|Publication number||US5206279 A|
|Application number||US 07/646,134|
|Publication date||Apr 27, 1993|
|Filing date||Jan 25, 1991|
|Priority date||Jan 25, 1991|
|Also published as||CA2077667A1, CA2077667C, DE69231326D1, DE69231326T2, EP0522146A1, EP0522146B1, US5387635, WO1992013012A1|
|Publication number||07646134, 646134, US 5206279 A, US 5206279A, US-A-5206279, US5206279 A, US5206279A|
|Inventors||Michael E. Rowland, Kenneth E. Springs|
|Original Assignee||The Dow Chemical Company|
|Export Citation||BiBTeX, EndNote, RefMan|
|Patent Citations (15), Referenced by (24), Classifications (21), Legal Events (4)|
|External Links: USPTO, USPTO Assignment, Espacenet|
This invention relates to an improved method of forming aqueous dispersions from ethylene/α,β-unsaturated carboxylic acid interpolymers (e.g., ethylene/acrylic acid). More particularly, the invention relates to a method of forming dispersions which have a high solids content and contain not more than about 1% by weight non-dispersibles.
Ethylene/α,β-unsaturated carboxylic acid interpolymers are thermoplastic polymers which are useful as adhesives. An adhesive layer or coating of the interpolymers can be applied to a substrate, such as paper or metal foil, by extrusion coating or other conventional techniques. The coating thickness, however, cannot be reduced much beyond about 0.4 mils, or about 6 pounds per ream, due primarily to the melt strength of the interpolymer. The line speed and the die/system design also affect the ability of the interpolymer to coat the substrate at minimal thicknesses. Generally, such coatings are thicker than necessary to provide the desired properties in a laminate structure. Thinner coatings would be preferred from an economic standpoint.
Thin coatings have been applied to substrates using a gravure or meyer rod technique and an aqueous dispersion of the polymeric adhesive, but the dispersions have been only available at low solids concentrations.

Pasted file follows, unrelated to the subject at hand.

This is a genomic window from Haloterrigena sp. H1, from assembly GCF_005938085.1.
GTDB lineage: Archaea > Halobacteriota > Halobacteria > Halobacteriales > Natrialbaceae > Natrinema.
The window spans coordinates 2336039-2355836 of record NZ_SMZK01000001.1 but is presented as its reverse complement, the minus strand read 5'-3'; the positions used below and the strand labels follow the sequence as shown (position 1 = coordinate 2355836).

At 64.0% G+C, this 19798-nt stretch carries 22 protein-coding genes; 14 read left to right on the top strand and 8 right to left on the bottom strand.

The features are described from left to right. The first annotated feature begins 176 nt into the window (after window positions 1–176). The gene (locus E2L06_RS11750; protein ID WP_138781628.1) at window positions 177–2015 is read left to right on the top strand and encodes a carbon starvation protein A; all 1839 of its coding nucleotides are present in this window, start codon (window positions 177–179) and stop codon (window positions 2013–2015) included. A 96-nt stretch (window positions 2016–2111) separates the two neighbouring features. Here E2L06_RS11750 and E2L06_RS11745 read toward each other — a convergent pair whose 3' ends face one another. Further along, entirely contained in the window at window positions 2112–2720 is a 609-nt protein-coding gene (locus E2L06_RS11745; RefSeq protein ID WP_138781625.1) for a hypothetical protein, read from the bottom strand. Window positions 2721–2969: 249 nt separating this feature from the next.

Many methods of forming dispersions from ethylene/α,β-unsaturated carboxylic acid interpolymers are disclosed in the literature. One method involves neutralizing at least portion of the carboxylic acid groups with an alkaline base to form a dispersible carboxylic acid salt. The dispersions formed using this technique, especially when the α,β-unsaturated carboxylic acid content is low or the molecular weight of the interpolymer is high, typically have a high content of non-dispersibles, i.e., greater than 1%. When such dispersions are coated onto a substrate, the coating tends to be uneven and variable and, in addition, can contaminate the equipment due to the high percentage of non-dispersibles. The non-dispersibles gum up the equipment and cause equipment shutdown and subsequent cleanup. If more base is utilized to reduce the non-dispersibles content, the percentage of dispersed solids decreases even further and makes the overall process uneconomical. Dispersions of interpolymers having low carboxylic acid content (e.g., less than about 15% acid content) are particularly difficult to form.
International Patent Application Publication Number WO 89/07519 (Patton et al.) discloses a number of techniques for forming dispersions from ethylene/α,β-unsaturated carboxylic acid interpolymers, including using a combination of alkali metal hydroxide and ammonia solution. Patton et al. did not recognize, nor do they suggest, using a mixture of bases in the proportions set forth below.
An improved method of forming a dispersion of at least one ethylene/α,β-unsaturated carboxylic acid interpolymer has now been discovered. The method comprises contacting the interpolymer in a stirred aqueous medium with a mixture of bases at a concentration of at least about 0.2 equivalents of base per mole of α,β-unsaturated carboxylic acid, thereby forming novel aqueous dispersions having at least about 10 weight percent (%) of dispersed solids, total weight basis, and not more than about 1 weight percent (%) of non-dispersibles, based on the weight of the interpolymer. The preferred bases are ammonium hydroxide and/or alkali metal hydroxides. Lithium hydroxide, potassium hydroxide and sodium hydroxide are preferred alkali metal hydroxides. The solids content of the dispersion is preferably about 25 weight percent or more, total weight basis.
The adhesive dispersions formed using the method of the present invention can surprisingly be coated onto a substrate at a film thickness as thin as about 0.15 mils (or, when coating paper, about 2.25 pounds per ream) and possibly even thinner. This coating thickness is very desirable from an economic standpoint as well as an aesthetic standpoint, especially when coating cellulosics.